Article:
I’ve read quite a few books about Vietnam, but the only one that I’ve read twice is “We Were Soldiers Once…and Young,” by Lt. Gen. Harold Moore (Ret.) and Joseph L. Galloway.
It’s the story of the first full-scale engagement between North Vietnamese regulars and American troops, a bloody, desperate battle in the central highlands of Vietnam that began on Nov. 14, 1965. The 1st Battalion, 7th Calvary, commanded by Lt. Col. Moore, launched a helicopter-borne air assault into the remote and rugged Ia Drang Valley, employing a tactic that would become iconic for the war.
Moore’s 450 officers and men were immediately surrounded by 2,200 NVA troops, and the ensuing battle is a credit to the courage and tenacity of the soldiers on both sides. Four days later, 234 Americans were dead, and the North Vietnamese, decimated by superior American firepower, lay scattered across the battlefield in numbers that can only be estimated. The fact that both sides claimed victory portended the 10 more years of confusion that lay ahead in Vietnam.
Joseph Galloway, a 24-year-old reporter for UPI, hitched a ride on one of Moore’s choppers during the early stages of the battle and was an eyewitness to the chaos and courage. At one point, he stepped out of his reporter’s role to rescue wounded soldiers under fire, earning the only Bronze Star ever awarded to a civilian by the U.S. Army.
Galloway went back to Vietnam in 1971 and 1973, and he was there in 1975 to see the end of the war. He worked as a UPI bureau chief in New Delhi, Singapore, Moscow, and Los Angeles, among other places. He covered the 1971 India-Pakistan war, as well as the Persian Gulf War in 1990. Now he writes a regular column for McClatchy newspapers, focusing largely on military issues.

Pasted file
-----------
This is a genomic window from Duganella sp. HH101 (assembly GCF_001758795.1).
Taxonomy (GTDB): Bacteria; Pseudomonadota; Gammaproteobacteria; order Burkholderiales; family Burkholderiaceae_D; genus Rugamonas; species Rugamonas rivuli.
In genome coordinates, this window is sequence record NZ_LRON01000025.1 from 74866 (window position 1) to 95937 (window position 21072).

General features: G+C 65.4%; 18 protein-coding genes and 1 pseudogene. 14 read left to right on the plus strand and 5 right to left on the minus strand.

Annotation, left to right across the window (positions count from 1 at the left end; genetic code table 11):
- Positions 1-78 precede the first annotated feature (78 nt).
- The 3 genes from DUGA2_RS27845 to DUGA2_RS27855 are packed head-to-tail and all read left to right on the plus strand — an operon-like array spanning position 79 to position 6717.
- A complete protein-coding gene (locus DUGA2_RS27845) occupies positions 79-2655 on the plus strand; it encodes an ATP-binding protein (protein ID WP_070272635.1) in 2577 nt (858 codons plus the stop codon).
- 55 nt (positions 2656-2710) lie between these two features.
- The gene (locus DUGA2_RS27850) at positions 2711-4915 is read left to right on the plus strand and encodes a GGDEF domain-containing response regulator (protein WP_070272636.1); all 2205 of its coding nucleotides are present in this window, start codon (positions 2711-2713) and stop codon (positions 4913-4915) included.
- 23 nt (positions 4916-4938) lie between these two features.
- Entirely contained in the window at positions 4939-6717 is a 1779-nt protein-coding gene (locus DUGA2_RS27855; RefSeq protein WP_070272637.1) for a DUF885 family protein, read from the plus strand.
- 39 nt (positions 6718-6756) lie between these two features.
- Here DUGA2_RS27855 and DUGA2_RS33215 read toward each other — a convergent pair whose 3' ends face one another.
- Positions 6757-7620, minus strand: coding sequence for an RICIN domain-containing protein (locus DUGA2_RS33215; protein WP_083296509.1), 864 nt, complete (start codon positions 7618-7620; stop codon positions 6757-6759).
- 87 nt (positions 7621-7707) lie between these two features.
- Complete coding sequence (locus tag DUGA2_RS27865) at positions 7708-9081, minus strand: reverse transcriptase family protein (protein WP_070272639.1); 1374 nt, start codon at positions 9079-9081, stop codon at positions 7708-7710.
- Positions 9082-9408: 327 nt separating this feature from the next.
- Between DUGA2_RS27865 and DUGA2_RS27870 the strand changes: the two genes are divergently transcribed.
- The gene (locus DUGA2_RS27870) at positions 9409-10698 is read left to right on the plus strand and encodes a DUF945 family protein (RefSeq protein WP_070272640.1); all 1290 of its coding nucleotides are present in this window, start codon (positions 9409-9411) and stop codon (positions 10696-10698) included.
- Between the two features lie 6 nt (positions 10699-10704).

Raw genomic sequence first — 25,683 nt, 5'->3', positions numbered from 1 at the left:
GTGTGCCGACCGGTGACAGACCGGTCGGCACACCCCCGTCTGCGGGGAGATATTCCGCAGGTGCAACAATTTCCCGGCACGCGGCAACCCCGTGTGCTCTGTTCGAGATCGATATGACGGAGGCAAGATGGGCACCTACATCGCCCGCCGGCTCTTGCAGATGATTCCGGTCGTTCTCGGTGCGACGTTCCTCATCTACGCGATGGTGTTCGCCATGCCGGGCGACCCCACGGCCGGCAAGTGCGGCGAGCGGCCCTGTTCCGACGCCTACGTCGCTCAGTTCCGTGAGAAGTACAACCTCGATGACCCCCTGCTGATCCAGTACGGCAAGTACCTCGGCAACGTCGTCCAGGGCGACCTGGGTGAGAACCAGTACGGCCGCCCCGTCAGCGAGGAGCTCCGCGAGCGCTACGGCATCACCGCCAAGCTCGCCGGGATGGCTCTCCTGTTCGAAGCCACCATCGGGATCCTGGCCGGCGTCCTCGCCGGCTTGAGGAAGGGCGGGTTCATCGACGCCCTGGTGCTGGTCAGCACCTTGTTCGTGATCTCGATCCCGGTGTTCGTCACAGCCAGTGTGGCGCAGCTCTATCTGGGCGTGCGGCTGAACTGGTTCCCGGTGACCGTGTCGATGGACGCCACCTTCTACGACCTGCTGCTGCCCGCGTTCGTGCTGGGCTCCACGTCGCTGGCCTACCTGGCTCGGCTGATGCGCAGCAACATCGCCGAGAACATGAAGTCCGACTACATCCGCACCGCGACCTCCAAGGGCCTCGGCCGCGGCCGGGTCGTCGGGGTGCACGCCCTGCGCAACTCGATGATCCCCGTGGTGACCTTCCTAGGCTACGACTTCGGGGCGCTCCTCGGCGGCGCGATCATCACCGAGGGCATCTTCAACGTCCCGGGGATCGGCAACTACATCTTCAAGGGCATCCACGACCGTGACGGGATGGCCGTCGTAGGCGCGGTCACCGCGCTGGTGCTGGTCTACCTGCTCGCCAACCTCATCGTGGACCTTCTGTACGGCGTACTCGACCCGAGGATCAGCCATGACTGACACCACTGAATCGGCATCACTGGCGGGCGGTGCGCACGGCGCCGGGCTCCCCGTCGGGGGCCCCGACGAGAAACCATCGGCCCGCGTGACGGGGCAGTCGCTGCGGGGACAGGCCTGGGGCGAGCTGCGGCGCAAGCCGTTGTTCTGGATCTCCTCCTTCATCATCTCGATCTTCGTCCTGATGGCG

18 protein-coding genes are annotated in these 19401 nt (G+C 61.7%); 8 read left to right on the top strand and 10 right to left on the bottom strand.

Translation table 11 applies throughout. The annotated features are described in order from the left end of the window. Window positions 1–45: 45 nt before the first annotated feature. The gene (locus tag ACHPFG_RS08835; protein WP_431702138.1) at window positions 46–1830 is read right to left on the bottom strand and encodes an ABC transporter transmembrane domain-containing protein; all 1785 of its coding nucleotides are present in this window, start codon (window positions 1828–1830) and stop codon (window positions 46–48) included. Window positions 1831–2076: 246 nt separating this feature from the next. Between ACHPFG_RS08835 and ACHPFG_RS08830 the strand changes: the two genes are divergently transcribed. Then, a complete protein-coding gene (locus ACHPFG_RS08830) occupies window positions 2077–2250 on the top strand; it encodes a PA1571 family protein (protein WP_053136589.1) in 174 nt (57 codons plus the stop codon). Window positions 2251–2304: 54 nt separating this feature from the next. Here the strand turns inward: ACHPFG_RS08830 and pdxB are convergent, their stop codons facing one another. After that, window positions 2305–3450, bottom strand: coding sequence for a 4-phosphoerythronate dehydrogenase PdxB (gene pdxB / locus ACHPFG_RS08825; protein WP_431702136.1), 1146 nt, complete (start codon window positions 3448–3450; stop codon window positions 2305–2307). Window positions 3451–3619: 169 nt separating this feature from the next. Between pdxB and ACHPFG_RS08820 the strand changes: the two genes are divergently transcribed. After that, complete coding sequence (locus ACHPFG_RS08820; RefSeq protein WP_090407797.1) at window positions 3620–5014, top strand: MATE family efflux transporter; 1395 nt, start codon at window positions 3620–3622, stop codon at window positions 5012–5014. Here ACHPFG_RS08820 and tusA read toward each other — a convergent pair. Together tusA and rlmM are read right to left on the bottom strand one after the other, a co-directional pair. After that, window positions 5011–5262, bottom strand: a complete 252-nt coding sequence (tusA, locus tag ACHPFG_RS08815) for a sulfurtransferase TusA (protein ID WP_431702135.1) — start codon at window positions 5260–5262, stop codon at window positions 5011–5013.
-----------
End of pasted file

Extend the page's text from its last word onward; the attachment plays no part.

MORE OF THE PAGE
His columns reveal his long familiarity and companionship with soldiers, from four-star generals to the lowliest privates. He often criticizes the war in Iraq, and he regrets the misuse that the Bush administration is making of the armed services. His columns have the fearlessness of someone who’s seen it all on the battlefield and is willing to speak the truth to those who haven’t.
So when Galloway made a speech at our local university last week, I was in the audience.
Galloway has South Texas roots. He grew up in Refugio, a small town 50 miles north of Corpus Christi. When he was 17, he began writing for “The Victoria Advocate,” the local newspaper in my own hometown, close by. In December of 1960, he wrote a feature on my aunt and uncle, who served as postmaster, schoolteacher, and proprietor of the only general store and gas station in Vidauri, Texas, population 3, a railroad way station in the middle of the flat coastal prairie. The story included a photo of the general store, with three horses tied to a decrepit gas pump out front.
How good a reporter is Galloway? After 47 years and hundreds of thousands of published words, written from all across the globe, I showed him a copy of this article, one of his earliest journalistic efforts, and he immediately said, “Oh, yes, George Gould, the postmaster. You know, when I took that picture, the gasoline distributor, Mr. Boone, was so embarrassed by that gas pump that he replaced it with a new one. ”
Memory. Focus on detail and people. And maybe a little pride in the knowledge that sometimes good journalism can make things happen in the world.
Galloway continues the effort to change the world by writing. His themes are the corruption and folly of the Iraq war, the imprudence of venturing into Iran, and, perhaps most of all, the creeping destruction of our armed forces by our misguided policies in the Middle East.
At considerable personal risk, Galloway set out as a young man to understand war and our soldiers, discovering the ironic truth that an army in a democracy can be both extremely powerful and fragile at the same time. In the process, he earned the right to write truthfully and fearlessly about what he discovered on the battlefield. So far, many of the men who were careful to avoid those battlefields aren’t listening. But I suspect Galloway will keep trying.
(John M. Crisp teaches in the English Department at Del Mar College in Corpus Christi, Texas. John M. Crisp teaches in the English Department at Del Mar College in Corpus Christi, Texas.)